I slipped through the doorway and into building, allowing my eyes time to adjust to the change in light. It was dark and seemed smaller now that I was inside it. If the walls had been built of adobe or thick clay it would make sense that the interior was smaller than the exterior. Historically these walls were built thick to help keep the heat in or the cold out depending upon the seasons.
Given that the building had been constructed of roughly hewn logs, I decided it was the collapsing roof that gave it the almost claustrophobic feel of smallness. Focusing on what made the space seem smaller was better than focusing on who might be sharing the space with me. Snakes, stinging bugs and all sorts of creepy crawlies are known to hide out from the hot daytime sun in these abandoned buildings.
I hadn’t come in to escape the sun; I had wanted to step inside and see what the space was like. I guess I thought it would give me a sense of those who had lived here before, or at least tried to live here before. Maybe I wanted to catch the essence of those pioneers who didn’t worry about the odds, or what was stacked against them as long as they had decent land and access to water. What made those people want to stay here, so far away that you could literally hear the silence riding in on a breeze and feel with weight of open spaces? Of course I knew, even then, I was projecting my modern concerns onto something from another time and place. Not a simpler time, for I cannot fathom how trying to make anything grow in the rocky ground would be simple, just a different time.
I can feel a part of me soar off on the breeze, free to see what’s over the next hill or find a rock to perch upon and see the new view. Another part of me seems rooted in or at least near the building, trying to find who lived there and what these people were like. Would people, at some point in the future, slip through one of my own doorways and pause the way I did or would it be a space just decaying at its own pace much like the person who used to live in it?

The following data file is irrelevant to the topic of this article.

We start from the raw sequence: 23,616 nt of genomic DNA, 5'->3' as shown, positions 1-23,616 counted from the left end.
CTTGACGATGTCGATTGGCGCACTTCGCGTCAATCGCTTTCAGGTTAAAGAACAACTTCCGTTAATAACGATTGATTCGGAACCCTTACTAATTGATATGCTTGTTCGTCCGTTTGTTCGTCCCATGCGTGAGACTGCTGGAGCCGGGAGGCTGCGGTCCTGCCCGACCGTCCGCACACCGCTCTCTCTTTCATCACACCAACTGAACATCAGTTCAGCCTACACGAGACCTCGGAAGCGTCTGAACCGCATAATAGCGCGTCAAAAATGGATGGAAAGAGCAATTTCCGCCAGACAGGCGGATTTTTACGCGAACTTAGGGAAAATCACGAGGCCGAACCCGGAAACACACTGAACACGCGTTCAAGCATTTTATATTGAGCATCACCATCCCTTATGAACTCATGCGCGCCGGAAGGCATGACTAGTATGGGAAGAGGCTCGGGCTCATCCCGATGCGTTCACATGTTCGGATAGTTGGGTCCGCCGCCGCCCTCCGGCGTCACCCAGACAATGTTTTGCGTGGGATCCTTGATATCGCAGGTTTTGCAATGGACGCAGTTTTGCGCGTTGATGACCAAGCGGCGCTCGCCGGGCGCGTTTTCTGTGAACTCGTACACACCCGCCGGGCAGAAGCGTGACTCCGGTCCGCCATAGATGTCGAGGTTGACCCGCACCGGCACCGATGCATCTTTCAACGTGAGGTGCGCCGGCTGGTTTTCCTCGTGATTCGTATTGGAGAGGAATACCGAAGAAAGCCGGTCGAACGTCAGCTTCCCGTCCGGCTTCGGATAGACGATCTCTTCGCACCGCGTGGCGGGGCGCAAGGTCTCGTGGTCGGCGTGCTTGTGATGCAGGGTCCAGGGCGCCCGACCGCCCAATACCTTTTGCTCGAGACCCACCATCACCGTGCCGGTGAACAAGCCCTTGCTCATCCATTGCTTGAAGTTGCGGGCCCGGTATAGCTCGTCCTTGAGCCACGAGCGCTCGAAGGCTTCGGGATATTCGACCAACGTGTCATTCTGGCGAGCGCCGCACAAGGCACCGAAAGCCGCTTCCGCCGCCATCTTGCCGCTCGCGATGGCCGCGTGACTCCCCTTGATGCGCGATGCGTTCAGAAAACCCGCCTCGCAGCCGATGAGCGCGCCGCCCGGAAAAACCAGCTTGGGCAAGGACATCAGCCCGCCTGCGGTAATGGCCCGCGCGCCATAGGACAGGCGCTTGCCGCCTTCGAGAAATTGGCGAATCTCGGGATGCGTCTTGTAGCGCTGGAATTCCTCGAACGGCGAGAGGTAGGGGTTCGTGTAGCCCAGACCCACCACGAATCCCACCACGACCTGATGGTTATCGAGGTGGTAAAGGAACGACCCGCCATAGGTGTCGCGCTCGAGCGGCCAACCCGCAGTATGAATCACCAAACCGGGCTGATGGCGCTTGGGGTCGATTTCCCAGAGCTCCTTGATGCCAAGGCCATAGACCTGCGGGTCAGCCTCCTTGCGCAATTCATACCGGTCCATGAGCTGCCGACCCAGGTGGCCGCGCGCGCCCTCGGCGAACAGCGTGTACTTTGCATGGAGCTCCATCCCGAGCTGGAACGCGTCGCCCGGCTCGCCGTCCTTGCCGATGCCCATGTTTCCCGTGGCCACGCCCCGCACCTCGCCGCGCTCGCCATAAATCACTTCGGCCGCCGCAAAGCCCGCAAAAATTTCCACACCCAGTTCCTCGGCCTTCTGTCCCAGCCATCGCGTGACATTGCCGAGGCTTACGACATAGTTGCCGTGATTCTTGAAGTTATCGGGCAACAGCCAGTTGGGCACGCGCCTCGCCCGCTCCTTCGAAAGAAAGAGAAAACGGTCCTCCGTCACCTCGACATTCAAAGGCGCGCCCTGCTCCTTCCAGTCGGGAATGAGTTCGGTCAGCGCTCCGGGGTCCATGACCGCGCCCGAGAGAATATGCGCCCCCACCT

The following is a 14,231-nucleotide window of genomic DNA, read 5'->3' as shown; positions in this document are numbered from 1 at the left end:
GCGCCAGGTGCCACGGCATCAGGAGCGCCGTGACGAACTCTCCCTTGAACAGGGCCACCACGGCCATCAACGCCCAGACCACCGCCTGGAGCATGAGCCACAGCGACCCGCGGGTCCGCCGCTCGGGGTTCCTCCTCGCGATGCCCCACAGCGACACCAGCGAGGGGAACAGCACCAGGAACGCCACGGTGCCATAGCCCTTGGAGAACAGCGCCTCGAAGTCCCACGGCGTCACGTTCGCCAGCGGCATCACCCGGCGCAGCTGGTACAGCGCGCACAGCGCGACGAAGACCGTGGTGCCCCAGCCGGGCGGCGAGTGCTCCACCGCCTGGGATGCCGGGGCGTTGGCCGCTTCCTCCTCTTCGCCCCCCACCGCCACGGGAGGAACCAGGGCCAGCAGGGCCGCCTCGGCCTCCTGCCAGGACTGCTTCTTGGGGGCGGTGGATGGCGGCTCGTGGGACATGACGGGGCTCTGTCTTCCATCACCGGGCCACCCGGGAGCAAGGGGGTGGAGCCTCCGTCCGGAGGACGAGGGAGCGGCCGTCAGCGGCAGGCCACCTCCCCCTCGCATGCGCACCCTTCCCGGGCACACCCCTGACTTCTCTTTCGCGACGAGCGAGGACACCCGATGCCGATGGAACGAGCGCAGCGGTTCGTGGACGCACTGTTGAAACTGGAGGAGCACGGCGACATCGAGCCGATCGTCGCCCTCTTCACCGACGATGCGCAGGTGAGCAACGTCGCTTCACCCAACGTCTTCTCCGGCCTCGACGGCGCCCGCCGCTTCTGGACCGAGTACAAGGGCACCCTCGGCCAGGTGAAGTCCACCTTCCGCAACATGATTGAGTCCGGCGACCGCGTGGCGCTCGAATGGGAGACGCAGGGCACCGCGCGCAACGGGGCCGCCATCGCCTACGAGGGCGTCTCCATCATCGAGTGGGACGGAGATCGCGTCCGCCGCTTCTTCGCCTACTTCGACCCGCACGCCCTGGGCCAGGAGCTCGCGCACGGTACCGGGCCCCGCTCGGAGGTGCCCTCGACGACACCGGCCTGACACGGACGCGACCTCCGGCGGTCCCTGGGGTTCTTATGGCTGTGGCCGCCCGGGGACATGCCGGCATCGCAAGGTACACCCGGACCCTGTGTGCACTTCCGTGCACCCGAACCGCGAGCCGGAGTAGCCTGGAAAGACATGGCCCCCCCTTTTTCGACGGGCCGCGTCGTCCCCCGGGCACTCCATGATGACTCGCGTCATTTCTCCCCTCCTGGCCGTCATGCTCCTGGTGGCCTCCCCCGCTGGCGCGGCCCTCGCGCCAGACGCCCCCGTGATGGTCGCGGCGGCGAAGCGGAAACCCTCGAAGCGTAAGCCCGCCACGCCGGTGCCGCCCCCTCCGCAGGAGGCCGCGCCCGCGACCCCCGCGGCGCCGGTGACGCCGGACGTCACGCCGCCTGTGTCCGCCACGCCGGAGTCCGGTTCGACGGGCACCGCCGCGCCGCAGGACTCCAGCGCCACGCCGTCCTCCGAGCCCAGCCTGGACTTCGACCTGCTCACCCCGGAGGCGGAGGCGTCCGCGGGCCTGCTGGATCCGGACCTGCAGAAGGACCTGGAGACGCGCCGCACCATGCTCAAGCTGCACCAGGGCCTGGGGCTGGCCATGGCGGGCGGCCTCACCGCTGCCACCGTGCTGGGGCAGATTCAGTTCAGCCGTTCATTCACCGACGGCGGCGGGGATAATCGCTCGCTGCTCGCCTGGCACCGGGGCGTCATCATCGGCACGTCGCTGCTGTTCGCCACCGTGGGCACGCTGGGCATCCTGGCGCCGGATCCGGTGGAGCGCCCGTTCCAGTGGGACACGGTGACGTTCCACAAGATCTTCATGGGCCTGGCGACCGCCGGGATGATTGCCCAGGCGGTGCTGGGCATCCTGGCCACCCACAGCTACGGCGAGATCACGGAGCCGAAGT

I want to linger, to stay in this peaceful place but somewhere further up the hillside, near where we parked, I imagine Beloved pacing the way he does when he is bored or hot. He is probably both I decide as I make my way back out of what once was someone’s house. The heat is no doubt radiating off the dark pavement; his face will be a brilliant reddish color both from the heat and the sun. He has had enough of these abandoned places, he has seen enough that he can paint his own picture, but he will not deny me what I need. Nor will he sit in the car with the air conditioning on. Instead he will wait out in the heat and pace while he waits for me. He will remind me that neither of us could handle the day to day existence that these people had as he pulls out a cool bottle of water and offers it to me with a grin. And we slip easily into that cool car and cover more ground in a day than those people would have been able to cover. Are we better for it? No. Will our places also become abandoned? Probably.